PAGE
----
The game’s birth as a free-to-play mobile experience seeps into every crevasse. Battles with enemy armies often throw curve balls that you may not be ready to handle. I can think of several matches where my base would quickly become inundated with squirrels or otters, defeating me before I had a chance to adequately deploy my troops. This is a classic move of the free-to-play industry, one that attempts to push you into spending some money to progress. I don’t mind those types of battles as they forced me to regroup and restrategize, and in a way, those types of confrontations made the game more interesting. What I do mind is the pointless energy meter.

It actually took me a few hours to even realize there was an energy meter at all, even though it’s pretty hard to miss on the mission select screen. Each mission you take costs a bit of energy and that cost multiplies as you progress. Eventually, I found myself only able to do three or four missions before having to stop and wait for it to regenerate. Retrying a mission after you lose costs energy, as does replaying old missions you’ve already beat. This means you can only grind for XP for so long before you’re back playing the waiting game. 

Annoying at first, the energy meter became completely unacceptable when I hit missions my team was in no way ready to tackle. I needed to grind, to replay old missions as many times as I could for the XP so I could upgrade my forces. But I had run out of energy, so I had to wait.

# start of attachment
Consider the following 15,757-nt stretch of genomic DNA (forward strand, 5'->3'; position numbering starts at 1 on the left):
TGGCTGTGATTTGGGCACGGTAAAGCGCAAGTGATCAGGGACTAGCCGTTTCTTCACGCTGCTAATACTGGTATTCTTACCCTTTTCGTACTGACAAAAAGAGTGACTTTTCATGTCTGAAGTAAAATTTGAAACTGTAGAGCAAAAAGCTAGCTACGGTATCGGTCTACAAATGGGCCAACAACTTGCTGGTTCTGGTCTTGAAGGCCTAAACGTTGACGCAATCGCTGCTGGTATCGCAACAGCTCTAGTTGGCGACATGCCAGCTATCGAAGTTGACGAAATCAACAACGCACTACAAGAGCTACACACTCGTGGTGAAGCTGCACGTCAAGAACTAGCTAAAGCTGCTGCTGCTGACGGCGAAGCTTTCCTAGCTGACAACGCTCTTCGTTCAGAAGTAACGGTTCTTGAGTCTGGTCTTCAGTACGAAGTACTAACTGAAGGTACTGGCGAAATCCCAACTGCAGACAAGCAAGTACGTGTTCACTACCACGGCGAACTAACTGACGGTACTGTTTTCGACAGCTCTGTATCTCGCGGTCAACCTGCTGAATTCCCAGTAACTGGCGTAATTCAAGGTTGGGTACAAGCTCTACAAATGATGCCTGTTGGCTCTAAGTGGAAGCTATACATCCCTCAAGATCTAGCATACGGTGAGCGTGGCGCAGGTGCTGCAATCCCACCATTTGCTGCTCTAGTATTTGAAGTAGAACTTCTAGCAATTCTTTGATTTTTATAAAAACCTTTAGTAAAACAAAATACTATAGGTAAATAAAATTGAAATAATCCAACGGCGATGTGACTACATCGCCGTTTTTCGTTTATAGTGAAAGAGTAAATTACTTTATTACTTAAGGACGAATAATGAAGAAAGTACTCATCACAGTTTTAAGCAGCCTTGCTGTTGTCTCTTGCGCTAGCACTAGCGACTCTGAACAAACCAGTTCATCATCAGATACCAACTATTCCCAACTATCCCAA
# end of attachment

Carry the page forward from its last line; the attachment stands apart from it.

What’s weird is the game makes a bunch of concessions that help you get around this pointless feature. You can spend cat food to increase the amount of energy you can accumulate and you gain energy even when you’re playing. If you do run out, you just trade in cans to refill it and the game does reward you with cat food cans when you replay missions, but only a certain amount. With all of this it can be easy to keep playing for longer periods of time, but it comes at the cost of buying items to help you in battle or unlocking new cats with the rare capsules that you might need to tackle the next unknown enemy. 

It just feels like a waste of a precious resource for a feature that shouldn’t be here at all. This is not free-to-play, this is a $10 game and whether or not you consider that to be a “full-priced” title doesn’t excuse the fact a feature meant to goad you into spending money on your iPhone is here restricting you when you’ve already paid your admission fee. Developer PONOS did get rid of the mobile version’s microtransactions, but for the life of me I can’t figure out why an energy meter was left in.

When you complete the first story mode in the game, you unlock a challenge mode, which is a stream of enemies of increasing difficulty you have to defeat, and the 3DS exclusive VS. mode which is local play only. As nobody around me owns this game, I was unable to try out the player-vs-player battles.

The Battle Cats POP! is a game that’s as fun as it is weird. When it’s not putting you in time out with the energy meter, it can be addictive as hell. Too much of its free-to-play roots are still present, but even with those elements it’s still a worthwhile time killer.

[This review is based on a retail build of the game provided by the publisher.]



Solid and definitely have an audience. There could be some hard-to-ignore faults, but the experience is fun.

CJ Andriessen
Just what the internet needs: yet another white guy writing about video games.